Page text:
The work-life balance takes the pleasure out of work while turning leisure into work. Keeping up with what’s in is almost a fulltime job. Hot restaurants and fashionable holiday spots offer experiences overwhelmingly similar to those available for vastly less effort. Yet it is often only the scarcity of a commodity that fools us into thinking it is precious. In August, when demand is slack and space abundant, the truth creeps out. The doors of society are guarded so fiercely because nothing lies behind them.
 
It would be hypocritical of me, as a former professional sportsman, to criticise natural human competitiveness. However, the danger in being dragged along by the crazed energy of city life is that it offers so many ways of satiating unfulfilling forms of competitiveness. A short journey, to buy something you don’t need, executed with maximum efficiency; a scramble to secure a social pleasure that many seek but about which you are indifferent. These are ways of indefinitely avoiding the question: what do you really want to do when your time is your own?
 
There is a view that frantic and competitive busyness leads to efficient productivity. My experience is the opposite. It is doing things all the time that prevents us from achieving much. I do less in August than in any other month and often accidentally get more done.
 
By my own logic, I should steel myself for the ultimate act of self-discipline: to live as though it were August all the year round.l Ed Smith’s latest book is “Luck: a Fresh Look at Fortune”, published in paperback by Bloomsbury (£8.99) 
People relaxing - or not - in the Jubilee Gardens on London's Southbank. Photograph: Jordan Mansfield/Getty Images.

Ed Smith is a journalist and author, most recently of Luck. He is a former professional cricketer and played for both Middlesex and England.

This article first appeared in the 19 August 2013 issue of the New Statesman, Why aren’t young people working

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PMQs review: George Osborne is improving but Angela Eagle gives Labour MPs cause for cheer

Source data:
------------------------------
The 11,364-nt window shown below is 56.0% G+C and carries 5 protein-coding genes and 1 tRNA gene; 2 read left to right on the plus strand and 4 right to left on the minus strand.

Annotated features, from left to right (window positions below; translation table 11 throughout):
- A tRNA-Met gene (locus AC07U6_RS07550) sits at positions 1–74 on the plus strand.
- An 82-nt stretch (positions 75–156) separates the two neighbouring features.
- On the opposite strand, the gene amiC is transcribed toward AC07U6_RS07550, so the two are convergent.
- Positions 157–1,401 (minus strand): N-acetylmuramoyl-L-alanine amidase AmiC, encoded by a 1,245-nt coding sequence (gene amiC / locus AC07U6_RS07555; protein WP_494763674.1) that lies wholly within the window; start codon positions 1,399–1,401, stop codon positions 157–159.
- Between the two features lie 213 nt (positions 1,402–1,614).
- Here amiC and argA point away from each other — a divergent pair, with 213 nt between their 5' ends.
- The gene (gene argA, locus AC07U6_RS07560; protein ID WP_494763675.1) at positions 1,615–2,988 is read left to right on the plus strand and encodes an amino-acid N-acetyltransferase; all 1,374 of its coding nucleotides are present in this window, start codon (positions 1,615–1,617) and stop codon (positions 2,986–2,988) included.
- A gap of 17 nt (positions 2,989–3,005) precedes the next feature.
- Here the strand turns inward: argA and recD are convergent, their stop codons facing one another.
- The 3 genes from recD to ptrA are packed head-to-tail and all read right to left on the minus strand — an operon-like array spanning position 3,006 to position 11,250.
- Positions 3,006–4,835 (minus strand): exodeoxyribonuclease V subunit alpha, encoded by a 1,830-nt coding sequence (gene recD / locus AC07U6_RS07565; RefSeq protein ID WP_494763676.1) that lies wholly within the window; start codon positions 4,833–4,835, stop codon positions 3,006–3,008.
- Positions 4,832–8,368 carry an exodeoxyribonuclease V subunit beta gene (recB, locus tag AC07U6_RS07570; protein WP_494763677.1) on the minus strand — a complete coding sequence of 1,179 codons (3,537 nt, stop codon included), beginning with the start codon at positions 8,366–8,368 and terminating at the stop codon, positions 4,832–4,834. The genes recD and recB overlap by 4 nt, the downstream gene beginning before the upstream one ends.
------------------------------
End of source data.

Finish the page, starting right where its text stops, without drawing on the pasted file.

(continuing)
The shadow first secretary of state revelled in the Tories' splits. 

For months, Labour MPs have despaired at their party's failure to exploit the Tories' visceral EU divisions. But at today's PMQs, Angela Eagle gave them cause for cheer. Facing George Osborne in her capacity as shadow first secretary of state (David Cameron is attending the G7 in Japan), she brandished Iain Duncan Smith's description of him as "Pinocchio". "Who does the Chancellor think the public shoud listen to," she dryly remarked, "his former cabinet colleague or the leader of Britain's trade unions?" Eagle later roused the House by noting the scarcity of Brexiters on the frontbench. Her questions were too broad to pin Osborne down, and she struggled to match the impact of her first performance - but it was a more than adequate outing.

After recent reversals, the Chancellor delivered a ruthlessly efficient, if somewhat charmless, performance. When Eagle punched his Google bruise (following the police raid on the company's French offices), Osborne shot back: "She seems to forget that she was the Exchequer Secretary in the last government, so perhaps when she stands up she can tells us whether she ever raised with the Inland Revenue the tax affairs of Google?" 

He riled Labour MPs by describing the party as anti-Trident (though not yet announced, Corbyn will grant a free vote), a mark of how the Conservative leadership intends to use the issue to reunify the party post-referendum. "We look forward to the vote on Trident and he should get on with it," Eagle sharply retorted at the start of the session. But Osborne inevitably had more ammunition: "While she's sitting here, the leader od the Labour Party is sitting at home wondering whether to impeach the former leader of the Labour Party for war crimes." He compared Labour MPs to prisoners on "day release". And he gleefully quoted from Jon Cruddas's inquiry: "In their own report this week, Labour's Future, surprisingly long, they say 'they are becoming increasingly irrelevant to the working people of Britain."

The muted response from the Tory benches demonstrated how badly the EU vote has severed the party. But Osborne will be satisfied to have avoided any gaffes or hostages to fortunes. His performance today, his best to date at PMQs, was a reminder of why he is down but not yet out. 

George Eaton is political editor of the New Statesman.